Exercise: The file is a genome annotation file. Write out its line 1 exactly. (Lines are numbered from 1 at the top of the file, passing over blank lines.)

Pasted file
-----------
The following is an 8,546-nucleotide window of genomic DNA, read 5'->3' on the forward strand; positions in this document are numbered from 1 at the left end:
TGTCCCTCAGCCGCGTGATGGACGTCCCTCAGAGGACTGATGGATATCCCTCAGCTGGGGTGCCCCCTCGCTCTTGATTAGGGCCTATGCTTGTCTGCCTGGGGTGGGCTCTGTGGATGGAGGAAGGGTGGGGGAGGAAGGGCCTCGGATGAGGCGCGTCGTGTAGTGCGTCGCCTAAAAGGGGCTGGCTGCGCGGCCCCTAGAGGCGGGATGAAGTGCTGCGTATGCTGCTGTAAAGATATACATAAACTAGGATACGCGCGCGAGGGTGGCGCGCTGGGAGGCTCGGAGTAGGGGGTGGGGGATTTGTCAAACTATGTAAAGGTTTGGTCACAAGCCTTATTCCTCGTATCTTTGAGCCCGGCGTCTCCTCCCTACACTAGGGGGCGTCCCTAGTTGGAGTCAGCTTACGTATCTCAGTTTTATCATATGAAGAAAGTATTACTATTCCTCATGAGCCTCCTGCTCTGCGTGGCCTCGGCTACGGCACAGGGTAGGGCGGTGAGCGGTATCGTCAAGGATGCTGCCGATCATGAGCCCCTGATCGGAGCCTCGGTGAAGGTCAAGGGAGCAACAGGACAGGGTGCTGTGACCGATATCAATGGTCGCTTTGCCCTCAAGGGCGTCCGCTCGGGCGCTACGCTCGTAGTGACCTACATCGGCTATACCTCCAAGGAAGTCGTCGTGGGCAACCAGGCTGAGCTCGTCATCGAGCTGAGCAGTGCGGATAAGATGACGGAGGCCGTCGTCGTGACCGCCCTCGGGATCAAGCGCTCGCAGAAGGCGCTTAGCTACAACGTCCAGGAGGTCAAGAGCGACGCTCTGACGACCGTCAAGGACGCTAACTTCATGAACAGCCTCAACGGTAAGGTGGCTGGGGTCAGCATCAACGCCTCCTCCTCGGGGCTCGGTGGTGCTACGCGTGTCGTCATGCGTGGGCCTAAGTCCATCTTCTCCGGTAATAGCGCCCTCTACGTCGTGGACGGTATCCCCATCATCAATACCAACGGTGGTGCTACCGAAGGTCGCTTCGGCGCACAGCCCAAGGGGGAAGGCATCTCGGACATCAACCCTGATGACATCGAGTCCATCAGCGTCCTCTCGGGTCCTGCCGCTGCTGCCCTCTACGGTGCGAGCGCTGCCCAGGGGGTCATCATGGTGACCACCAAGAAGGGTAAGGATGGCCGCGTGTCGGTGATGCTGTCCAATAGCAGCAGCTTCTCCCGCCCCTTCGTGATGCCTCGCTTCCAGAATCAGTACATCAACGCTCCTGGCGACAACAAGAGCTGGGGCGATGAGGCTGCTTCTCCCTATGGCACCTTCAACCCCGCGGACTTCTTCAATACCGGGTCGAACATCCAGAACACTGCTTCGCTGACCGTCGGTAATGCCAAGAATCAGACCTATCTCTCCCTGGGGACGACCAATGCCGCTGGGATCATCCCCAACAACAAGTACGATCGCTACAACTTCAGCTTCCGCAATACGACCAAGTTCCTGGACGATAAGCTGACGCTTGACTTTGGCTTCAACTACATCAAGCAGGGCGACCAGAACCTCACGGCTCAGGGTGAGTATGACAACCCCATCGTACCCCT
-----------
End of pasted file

The following is an 8,546-nucleotide window of genomic DNA, read 5'->3' on the forward strand; positions in this document are numbered from 1 at the left end: